In the summer, our eyes watch the clouds to the west as they climb over the towering red pines behind the barn.  Puffy cumulus clouds (what Grandma calls “God’s sheep”) ho-hum by, hoping for enough warmth and moisture to grow into something grander.  The towering cumulonimbus, with its gargantuan anvil shape and lightening-illuminated bulges are the culprits of summertime scurrying to cover and bring the animals into the farm for safety.  I have spent my fare share of being outside in the worst of storms to save turkeys from drowning or greenhouse doors from being blown off their hinges.

But in wintertime, the storms come more subtly.  There might be little forewarning by a leading edge of high, wispy cirrus clouds (wintry skies are often filled with them, without too much meaning regarding storms), or the preceding flock of little cumulus collections.  There is no visible tower of nimbus-ness to warn of impending snow, and no rush of sudden wind from the west.  A light dusting or minor snowfall may be blown from this direction, but the real worry lies in the storms that that blow from the east.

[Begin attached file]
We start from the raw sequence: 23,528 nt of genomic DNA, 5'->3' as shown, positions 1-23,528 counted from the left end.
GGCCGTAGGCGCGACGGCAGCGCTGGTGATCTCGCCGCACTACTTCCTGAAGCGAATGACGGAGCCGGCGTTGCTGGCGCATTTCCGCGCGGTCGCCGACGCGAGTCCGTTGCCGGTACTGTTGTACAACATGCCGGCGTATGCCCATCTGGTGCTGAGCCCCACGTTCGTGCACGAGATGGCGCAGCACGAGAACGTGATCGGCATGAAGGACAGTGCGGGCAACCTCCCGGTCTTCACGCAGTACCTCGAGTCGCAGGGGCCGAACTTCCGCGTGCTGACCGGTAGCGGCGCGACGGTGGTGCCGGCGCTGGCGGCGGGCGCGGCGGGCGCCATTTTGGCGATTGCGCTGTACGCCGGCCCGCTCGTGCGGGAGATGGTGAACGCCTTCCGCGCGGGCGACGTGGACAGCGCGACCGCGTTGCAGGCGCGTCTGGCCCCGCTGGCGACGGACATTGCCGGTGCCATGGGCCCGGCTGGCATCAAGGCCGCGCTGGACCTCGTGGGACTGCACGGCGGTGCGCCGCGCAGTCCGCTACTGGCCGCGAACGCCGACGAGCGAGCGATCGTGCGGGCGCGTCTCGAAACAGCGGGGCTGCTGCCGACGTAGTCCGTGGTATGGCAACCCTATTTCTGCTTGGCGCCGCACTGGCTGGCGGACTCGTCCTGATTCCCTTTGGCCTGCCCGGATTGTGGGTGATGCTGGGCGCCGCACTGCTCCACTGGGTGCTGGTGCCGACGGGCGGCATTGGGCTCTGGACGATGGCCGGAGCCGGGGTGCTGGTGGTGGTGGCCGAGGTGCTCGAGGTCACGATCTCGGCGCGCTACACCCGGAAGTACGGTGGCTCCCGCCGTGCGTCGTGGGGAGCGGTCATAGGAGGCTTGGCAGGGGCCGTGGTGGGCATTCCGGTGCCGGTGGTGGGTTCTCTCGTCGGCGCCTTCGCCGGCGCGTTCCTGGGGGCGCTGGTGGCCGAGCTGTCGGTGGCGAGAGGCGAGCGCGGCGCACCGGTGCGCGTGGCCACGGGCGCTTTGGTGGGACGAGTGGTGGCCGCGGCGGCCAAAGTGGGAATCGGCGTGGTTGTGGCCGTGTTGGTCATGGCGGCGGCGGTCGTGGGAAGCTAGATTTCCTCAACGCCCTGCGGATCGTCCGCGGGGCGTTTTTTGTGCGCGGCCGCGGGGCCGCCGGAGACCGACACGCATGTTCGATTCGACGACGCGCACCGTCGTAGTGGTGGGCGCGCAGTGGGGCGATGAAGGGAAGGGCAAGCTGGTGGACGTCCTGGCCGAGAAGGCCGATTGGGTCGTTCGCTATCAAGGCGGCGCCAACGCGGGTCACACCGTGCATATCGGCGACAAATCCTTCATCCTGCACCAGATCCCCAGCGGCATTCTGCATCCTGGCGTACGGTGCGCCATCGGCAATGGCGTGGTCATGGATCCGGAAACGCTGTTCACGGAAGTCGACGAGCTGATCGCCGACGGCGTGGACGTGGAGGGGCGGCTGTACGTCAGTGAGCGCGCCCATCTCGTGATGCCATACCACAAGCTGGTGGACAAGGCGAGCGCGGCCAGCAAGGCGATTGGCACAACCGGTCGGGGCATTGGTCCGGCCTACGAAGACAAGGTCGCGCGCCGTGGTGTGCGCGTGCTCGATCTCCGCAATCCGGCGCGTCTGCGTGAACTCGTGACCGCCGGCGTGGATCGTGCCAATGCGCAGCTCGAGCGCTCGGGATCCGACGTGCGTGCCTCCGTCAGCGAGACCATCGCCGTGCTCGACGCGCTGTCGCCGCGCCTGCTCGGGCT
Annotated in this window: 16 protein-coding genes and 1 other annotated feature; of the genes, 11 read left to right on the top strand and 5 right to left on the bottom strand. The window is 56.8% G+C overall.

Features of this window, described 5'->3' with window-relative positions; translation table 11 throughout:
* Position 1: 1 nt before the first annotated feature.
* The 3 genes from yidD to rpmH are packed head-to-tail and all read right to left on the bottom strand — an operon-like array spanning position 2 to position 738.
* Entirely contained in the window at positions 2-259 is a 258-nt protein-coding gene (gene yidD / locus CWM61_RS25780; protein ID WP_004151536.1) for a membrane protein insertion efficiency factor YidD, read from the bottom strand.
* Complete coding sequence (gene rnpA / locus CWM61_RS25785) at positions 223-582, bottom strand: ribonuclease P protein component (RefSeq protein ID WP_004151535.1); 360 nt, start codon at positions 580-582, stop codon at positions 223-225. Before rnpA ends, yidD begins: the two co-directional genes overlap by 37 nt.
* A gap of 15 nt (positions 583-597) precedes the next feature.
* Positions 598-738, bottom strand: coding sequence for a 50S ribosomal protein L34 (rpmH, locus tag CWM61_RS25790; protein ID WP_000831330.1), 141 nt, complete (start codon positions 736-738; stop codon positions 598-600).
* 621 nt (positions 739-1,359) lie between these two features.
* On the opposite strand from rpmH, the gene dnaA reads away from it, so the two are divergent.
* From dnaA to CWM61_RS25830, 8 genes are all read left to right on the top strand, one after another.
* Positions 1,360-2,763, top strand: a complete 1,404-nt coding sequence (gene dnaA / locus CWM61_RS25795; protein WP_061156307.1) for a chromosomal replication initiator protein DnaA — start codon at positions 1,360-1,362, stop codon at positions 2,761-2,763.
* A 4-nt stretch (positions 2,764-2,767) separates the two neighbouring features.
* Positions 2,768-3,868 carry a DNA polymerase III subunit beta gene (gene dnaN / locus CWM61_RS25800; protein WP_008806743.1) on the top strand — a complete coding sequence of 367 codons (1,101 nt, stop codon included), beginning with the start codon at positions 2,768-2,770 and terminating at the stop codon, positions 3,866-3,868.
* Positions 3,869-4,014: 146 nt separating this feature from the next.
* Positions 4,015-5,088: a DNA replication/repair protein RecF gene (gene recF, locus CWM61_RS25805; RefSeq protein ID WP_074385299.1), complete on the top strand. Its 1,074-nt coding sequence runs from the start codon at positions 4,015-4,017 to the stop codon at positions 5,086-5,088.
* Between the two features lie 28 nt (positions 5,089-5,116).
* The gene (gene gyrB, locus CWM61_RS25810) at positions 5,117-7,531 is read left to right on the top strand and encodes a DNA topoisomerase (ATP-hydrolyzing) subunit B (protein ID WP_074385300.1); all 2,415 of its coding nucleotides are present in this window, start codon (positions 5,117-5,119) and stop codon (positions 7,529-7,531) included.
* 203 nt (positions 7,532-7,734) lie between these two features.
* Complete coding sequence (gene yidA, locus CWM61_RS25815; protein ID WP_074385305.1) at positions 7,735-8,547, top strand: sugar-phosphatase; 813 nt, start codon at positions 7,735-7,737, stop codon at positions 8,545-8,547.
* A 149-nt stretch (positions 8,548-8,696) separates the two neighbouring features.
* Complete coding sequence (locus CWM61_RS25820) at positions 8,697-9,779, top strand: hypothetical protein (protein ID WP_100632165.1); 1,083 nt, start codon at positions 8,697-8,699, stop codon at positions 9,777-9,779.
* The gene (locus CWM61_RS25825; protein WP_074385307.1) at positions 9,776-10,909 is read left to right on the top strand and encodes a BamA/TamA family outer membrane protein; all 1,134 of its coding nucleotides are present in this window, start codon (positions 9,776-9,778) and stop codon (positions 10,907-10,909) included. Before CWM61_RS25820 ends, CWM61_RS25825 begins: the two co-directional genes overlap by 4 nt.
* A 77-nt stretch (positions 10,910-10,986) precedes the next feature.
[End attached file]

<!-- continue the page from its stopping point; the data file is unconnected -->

Winter is full of mystery.  Sometimes, in the midst of chores on a cloudless, sunny morning, I’ll look up to see lacy, glittering flakes dancing down from nothing—literally “thin air.”  At other times, moisture-laden clouds will hover for days, dropping nothing.  My Uncle Jon, who is a naturalist, always says that he can tell the wintry weather by the size of the snowflakes.  Large, lacy flakes indicate that the snowfall will not last long, whereas tiny flakes suggest a greater likelihood of a longer snow and more accumulation.  This larger-is-less and littler-is-more theory is not unlike the farm saying about rain—if the chickens dash for the coop, it’s only a passing shower.  If the chickens stay out in it, it’s going to rain for a while.